In future postconflict venues (including, hopefully, South Sudan and Libya), where the tasks of “rightsizing” security forces as well as demobilizing and reintegrating ex-combatants into society can be overwhelming, a strategy of revamping units to perform engineering tasks could be part of a manageable downsizing process. This reorganization would give soldiers useful skills for the private sector and build trust with local communities. Again, the aim is achieving a smooth transition, specifically through military efforts that supplement or complement civil sector efforts to restart the economy and foster productive interdependencies across ethnic or sectarian lines.
4. Ramp up institutional investments
Finally, a “full spectrum” partnering strategy must seek to help African partners strengthen legitimate, accountable ministerial oversight of their security sectors. President Obama’s 2014 launch of his Security Governance Initiative was definitely a positive step forward, but it will be hard to predict how far his successor can push forward in this arena.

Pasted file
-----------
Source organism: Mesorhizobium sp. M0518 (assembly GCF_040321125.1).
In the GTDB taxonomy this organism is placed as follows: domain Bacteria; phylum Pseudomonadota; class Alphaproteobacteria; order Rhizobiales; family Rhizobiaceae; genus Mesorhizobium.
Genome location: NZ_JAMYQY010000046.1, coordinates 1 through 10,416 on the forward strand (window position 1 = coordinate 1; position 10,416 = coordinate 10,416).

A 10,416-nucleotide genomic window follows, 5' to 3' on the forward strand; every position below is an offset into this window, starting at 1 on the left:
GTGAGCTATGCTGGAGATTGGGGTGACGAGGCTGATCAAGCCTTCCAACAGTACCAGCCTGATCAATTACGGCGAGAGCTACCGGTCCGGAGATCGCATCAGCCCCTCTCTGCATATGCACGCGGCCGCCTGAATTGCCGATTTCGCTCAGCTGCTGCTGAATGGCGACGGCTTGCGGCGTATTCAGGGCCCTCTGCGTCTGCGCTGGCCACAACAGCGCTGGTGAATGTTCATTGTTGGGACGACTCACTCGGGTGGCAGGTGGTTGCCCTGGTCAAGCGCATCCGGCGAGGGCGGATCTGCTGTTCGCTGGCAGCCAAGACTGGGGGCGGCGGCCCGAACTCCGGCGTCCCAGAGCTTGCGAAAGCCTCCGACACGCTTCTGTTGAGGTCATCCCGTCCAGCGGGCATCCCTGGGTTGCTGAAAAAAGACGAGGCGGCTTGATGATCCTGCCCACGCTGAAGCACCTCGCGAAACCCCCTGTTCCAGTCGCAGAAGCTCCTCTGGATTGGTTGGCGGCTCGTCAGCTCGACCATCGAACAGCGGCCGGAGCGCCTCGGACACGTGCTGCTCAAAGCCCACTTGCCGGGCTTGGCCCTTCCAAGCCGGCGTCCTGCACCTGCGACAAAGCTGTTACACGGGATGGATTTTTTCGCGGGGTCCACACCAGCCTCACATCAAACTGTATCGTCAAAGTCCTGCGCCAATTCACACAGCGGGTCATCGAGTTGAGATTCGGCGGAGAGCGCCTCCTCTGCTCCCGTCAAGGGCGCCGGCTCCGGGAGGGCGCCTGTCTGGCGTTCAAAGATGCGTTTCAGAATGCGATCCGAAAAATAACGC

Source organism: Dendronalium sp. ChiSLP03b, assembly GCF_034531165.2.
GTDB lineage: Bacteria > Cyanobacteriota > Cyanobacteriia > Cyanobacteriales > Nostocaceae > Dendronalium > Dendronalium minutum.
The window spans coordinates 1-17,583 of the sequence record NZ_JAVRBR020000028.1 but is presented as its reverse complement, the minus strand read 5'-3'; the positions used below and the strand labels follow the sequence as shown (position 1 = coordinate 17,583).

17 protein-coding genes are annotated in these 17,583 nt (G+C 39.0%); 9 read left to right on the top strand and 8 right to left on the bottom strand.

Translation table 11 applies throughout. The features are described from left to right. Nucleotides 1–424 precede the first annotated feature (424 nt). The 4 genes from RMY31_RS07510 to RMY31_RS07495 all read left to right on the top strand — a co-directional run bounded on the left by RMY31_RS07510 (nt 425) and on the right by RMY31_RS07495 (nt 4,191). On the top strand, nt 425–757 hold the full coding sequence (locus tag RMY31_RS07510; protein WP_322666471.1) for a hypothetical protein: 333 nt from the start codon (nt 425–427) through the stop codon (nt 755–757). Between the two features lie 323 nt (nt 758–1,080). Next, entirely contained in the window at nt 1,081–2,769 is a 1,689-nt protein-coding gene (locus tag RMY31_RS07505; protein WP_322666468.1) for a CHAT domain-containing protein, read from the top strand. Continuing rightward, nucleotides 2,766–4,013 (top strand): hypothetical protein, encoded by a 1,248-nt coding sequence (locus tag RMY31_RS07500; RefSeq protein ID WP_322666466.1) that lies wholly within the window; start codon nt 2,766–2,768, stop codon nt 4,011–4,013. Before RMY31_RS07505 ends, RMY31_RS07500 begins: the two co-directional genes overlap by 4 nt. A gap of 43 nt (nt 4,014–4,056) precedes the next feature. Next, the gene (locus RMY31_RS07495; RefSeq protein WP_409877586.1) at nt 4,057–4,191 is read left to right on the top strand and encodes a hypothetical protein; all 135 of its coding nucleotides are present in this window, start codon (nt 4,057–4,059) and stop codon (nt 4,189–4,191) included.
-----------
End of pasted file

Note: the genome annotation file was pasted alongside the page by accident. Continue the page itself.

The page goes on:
At the operational level, it is comparatively easy to evaluate the effects of security sector assistance. Did the recipient unit accomplish its mission? Is a given village or district clear of insurgent fighters? Institutionally, however, measuring performance impacts is much harder. Government actors often face competing pressures to ensure that their country’s forces are nationally inclusive, yet not bloated, and accepted locally. It is not easy to turn those imperatives into performance metrics. Capacity-building must embrace reform of key administrative functionalities — specifically, a merit-based personnel system and a coherent, auditable financial resource management system — but both these domains have “life cycle” attributes that will take time to build, strengthen, repair, or transform.